Senate Minority Leader Mitch McConnell’s health issues are a growing concern to the public — and Democrats are pressuring Kentucky Gov. Andy Beshear to replace the longtime Republican leader with a Democrat and tilt the power in Washington, D.C., further left.
McConnell, 81, went catatonic and was unable to answer a question from a reporter at an event in Kentucky on Wednesday, weeks after he had a similar episode in Washington.
The latest incident in Covington, Kentucky, on Wednesday only adds to the questions in recent months about McConnell’s health and whether the Republican, who was first elected to the Senate in 1984 and has served as GOP leader since 2007, will remain in Congress and in his leadership post.
The senior lawmaker has fallen numerous times in public this year, including one at a donor event in March that required McConnell to be hospitalized.
His recent freeze-up was similar to an occurrence in July, when he froze for about 20 seconds at a news conference in the Capitol. That time, he was ushered back into his office by aides and later returned to answer more questions.
There has been reports of chatter among Republican senators about McConnell stepping aside.
At a press conference Thursday, Beshear evaded questions about his potential plans to replace McConnell if he resigns or cannot complete his term.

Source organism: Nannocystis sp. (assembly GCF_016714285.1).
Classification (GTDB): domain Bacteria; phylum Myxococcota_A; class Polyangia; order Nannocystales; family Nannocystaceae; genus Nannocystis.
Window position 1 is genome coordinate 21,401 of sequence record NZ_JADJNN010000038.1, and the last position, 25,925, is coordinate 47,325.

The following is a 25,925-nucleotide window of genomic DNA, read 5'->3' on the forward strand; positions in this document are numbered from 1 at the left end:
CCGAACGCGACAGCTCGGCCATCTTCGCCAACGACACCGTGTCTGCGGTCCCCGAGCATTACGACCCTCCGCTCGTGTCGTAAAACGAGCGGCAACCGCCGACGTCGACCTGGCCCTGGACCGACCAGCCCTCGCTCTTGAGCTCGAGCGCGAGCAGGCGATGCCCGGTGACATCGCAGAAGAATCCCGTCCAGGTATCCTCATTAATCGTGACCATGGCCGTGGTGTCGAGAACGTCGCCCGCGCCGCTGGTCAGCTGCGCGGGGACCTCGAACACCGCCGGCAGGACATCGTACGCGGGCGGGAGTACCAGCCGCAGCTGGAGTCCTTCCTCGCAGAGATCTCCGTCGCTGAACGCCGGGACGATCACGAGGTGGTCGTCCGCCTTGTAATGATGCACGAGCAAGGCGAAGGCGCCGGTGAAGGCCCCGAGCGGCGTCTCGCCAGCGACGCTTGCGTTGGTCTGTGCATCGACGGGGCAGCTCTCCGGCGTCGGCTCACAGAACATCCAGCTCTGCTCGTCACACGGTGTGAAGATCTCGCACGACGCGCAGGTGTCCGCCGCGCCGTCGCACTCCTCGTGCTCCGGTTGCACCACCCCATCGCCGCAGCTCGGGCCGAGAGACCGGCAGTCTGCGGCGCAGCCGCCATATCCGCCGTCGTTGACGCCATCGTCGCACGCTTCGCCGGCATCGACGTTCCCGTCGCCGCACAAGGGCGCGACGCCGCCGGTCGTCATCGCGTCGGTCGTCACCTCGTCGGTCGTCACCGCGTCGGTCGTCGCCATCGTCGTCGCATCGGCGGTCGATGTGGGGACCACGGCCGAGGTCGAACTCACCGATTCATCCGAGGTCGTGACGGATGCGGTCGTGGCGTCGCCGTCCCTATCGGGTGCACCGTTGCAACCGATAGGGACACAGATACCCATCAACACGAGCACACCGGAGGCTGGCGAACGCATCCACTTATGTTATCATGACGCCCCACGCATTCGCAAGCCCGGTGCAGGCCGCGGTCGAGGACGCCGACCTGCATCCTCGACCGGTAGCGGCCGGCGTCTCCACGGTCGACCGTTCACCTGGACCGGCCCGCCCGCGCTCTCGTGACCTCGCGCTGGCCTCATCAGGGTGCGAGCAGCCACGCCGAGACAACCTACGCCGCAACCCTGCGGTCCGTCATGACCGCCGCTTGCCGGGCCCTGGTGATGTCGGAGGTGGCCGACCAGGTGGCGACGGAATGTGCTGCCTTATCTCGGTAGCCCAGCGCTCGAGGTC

“There is no Senate vacancy. Senator McConnell has said he’s going to serve out his term, and I believe him, so I’m not going to speculate about something that hasn’t happened and isn’t going to happen,” Beshear said.
Beshear is bound by law to replace any resigning U.S. senator in his state from a list of three candidates, chosen by the retiring senators political party in Kentucky — in McConnell’s case, Republicans. According to the law, the governor of Kentucky must choose from “a list of three names submitted by the state executive committee of the same political party as the Senator who held the vacant seat to be filled.”
But Democrat-aligned lawyers have suggested that Beshear could nominate a Democrat and prompt a lawsuit so he could challenge the law in court.
Beshear himself vetoed the law in 2021, but his veto was later overturned by Republicans.
“The bill … upends a century of precedent by delegating the power to select the representative of all Kentuckians to an unelected, unaccountable committee of an organization that represents only a fraction of Kentuckians,” he said at the time.
McConnell still has three years left on his term, and the current U.S. Senate is divided by a narrow 51-49 in favor of the Democratic Party.
Despite his serious health woes, Capitol Attending Physician Dr. Brian Monahan cleared the 81-year-old McConnell to “continue with his schedule as planned.”
The Horn editorial team and the Associated Press contributed to this article.